LITCHFIELD — Sunday’s on-and-off rain showers might have kept some people from touring the state’s farms on Open Farm Day, but the rain didn’t keep people from shopping at Applewald Farm’s store and bakery.

John and Nancy Sage, of Readfield, and their granddaughter, Aurora, walked around the farm’s apple orchard for a few minutes Sunday morning before the rain forced them to the farm store, giving them a chance to sample some baked goods.

At the edge of the farm on Huntington Hill Road, owner and farmer Tom Fair Jr. crouched in front of a pumpkin plant to show Aurora a group of bees pollinating the plant’s flowers

“They won’t fly today much,” he said.

The Sages said they were taking their granddaughter to a few farms in Kennebec County and still planned to visit an alpaca farm later despite the rain.

“It’s still a good rainy day activity,” John Sage said.

Open Farm Day is an annual promotional event organized by the Maine Department of Agriculture, Conservation and Forestry to give people the opportunity to learn more about the state’s farms and farmers. Many of the roughly 90 farms across the state that participated offered tours, demonstrations and samples of their goods.

Fair, who owns Applewald Farm with his wife, Cynthia Turcotte, said although it’s too bad it rained for the event, the farms needed it.

“It’s a double-edged sword,” he said of the rain.

Fair’s family has owned the apple orchard and vegetable farm since the late 1970s, but the property has likely been a farm since the 1860s or 1870s, he said. The farm sees the most business during apple-picking season, but the family farm also sells vegetables at the farm stand and at farmers markets in Brunswick.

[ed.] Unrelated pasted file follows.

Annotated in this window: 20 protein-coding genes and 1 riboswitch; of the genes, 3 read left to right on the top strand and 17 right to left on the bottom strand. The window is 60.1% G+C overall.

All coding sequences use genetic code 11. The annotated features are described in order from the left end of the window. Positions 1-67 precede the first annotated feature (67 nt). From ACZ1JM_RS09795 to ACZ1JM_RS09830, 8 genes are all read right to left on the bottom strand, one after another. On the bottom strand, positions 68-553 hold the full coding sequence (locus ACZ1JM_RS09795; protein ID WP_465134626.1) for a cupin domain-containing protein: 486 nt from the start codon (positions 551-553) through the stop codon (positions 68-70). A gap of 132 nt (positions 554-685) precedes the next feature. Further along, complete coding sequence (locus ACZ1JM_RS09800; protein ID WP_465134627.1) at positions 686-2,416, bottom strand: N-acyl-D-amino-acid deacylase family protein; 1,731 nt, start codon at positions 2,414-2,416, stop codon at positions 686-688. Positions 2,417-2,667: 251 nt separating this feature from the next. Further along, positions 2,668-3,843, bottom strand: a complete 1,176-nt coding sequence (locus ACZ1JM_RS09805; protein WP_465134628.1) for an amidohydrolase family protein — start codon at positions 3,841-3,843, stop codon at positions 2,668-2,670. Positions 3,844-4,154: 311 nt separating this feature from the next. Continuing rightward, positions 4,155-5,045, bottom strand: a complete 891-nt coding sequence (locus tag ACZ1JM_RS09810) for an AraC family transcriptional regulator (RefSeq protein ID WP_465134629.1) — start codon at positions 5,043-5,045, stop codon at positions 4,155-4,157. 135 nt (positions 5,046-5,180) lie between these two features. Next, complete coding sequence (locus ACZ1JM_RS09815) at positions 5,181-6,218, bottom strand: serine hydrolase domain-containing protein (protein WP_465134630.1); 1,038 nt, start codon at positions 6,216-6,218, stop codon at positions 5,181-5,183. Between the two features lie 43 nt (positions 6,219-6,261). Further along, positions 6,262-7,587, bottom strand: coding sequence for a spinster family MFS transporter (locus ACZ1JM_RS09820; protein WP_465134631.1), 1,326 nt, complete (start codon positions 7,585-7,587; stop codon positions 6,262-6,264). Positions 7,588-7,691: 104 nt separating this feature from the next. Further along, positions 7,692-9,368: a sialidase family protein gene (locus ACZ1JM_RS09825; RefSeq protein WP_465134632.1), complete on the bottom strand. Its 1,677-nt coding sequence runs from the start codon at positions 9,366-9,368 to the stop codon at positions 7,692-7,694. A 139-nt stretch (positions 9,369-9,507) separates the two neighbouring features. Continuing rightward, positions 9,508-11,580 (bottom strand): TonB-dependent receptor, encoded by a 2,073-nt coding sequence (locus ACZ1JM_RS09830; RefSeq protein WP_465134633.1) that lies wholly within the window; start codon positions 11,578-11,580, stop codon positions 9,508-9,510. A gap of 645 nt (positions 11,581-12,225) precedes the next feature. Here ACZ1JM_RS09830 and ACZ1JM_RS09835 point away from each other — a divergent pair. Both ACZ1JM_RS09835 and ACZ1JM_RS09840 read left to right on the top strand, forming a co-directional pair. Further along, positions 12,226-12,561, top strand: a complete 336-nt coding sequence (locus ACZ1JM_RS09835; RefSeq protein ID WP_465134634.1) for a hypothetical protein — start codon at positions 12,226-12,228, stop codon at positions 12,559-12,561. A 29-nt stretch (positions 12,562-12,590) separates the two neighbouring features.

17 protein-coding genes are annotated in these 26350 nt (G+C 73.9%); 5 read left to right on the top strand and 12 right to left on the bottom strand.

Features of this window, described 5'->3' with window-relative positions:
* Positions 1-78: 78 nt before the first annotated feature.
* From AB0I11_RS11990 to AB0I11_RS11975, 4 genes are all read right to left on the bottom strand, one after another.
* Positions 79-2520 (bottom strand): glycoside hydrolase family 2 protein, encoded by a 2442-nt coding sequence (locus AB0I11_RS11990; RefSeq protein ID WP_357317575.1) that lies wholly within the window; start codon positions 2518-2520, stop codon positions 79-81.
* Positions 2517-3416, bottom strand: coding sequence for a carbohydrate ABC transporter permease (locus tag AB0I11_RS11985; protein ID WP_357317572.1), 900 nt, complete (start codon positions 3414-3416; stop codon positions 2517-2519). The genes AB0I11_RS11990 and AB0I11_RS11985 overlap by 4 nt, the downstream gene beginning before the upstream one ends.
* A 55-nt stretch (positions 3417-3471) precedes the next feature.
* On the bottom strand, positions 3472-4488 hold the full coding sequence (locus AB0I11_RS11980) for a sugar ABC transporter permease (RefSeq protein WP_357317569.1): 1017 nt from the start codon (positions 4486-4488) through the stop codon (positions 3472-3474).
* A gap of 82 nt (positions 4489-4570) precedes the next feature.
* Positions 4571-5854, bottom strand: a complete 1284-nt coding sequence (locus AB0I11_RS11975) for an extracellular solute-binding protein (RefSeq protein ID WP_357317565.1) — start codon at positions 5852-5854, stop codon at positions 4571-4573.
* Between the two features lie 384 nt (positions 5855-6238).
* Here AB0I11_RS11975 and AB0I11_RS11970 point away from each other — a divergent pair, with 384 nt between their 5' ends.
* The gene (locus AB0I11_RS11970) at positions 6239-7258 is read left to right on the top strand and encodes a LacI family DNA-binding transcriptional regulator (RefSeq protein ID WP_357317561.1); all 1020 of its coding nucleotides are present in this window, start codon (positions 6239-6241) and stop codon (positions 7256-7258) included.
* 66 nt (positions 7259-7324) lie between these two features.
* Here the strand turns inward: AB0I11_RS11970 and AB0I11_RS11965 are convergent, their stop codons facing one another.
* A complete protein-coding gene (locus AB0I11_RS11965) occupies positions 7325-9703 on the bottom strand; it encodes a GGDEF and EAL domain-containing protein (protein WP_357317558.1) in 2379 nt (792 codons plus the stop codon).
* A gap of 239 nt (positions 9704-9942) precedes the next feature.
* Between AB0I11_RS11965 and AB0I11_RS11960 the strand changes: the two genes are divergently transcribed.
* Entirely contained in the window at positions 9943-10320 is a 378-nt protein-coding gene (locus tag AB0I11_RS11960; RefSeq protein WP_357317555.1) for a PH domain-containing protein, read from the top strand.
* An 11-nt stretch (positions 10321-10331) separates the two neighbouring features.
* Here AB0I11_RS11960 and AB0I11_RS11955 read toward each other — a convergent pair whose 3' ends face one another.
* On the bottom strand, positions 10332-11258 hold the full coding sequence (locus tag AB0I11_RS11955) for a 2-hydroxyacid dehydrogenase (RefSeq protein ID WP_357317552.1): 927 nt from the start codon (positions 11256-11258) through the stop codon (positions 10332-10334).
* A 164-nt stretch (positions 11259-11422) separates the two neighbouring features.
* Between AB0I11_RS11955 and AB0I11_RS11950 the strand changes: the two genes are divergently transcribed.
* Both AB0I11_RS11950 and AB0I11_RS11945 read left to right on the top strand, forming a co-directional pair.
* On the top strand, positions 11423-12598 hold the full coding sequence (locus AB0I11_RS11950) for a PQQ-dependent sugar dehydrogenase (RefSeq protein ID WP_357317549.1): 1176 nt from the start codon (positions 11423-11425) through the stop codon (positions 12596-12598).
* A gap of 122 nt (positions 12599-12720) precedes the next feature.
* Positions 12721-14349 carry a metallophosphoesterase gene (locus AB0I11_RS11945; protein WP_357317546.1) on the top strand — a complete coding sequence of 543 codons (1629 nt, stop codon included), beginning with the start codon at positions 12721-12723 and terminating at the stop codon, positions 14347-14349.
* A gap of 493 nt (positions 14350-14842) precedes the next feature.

“We started with the apple orchard,” Fair said. “And then people started to ask why you don’t have corn, and then they started asking don’t you have this, and the next thing you know, it’s never ended since then. It just keeps piling on.”

The farm has around 30 acres of its 90 acres in production, and Fair said he’s likely done expanding. He said he prefers to sell directly to customers rather than wholesale, but he wouldn’t rule it out completely.

“Instead of running a truck to Hannaford, might as well run a truck to the people,” Fair said.

He described the farm as a destination for people and said he uses the apple orchard to push people into the door of the store, which sells the farm’s vegetables, as well as some home goods.

Across the state, agricultural tourism has become a bigger business for farms. Between 2008 and 2012, the number of Maine farms participating in ag-tourism and recreational services increased from 112 to 270, according to the most recent census by the U.S. Department of Agriculture. The sales of the tourism side of farming also increased 78 percent in the same time period from about $1.01 million to $1.8 million.

Paul Koenig — 621-5663

[email protected]

Twitter: @pdkoenig

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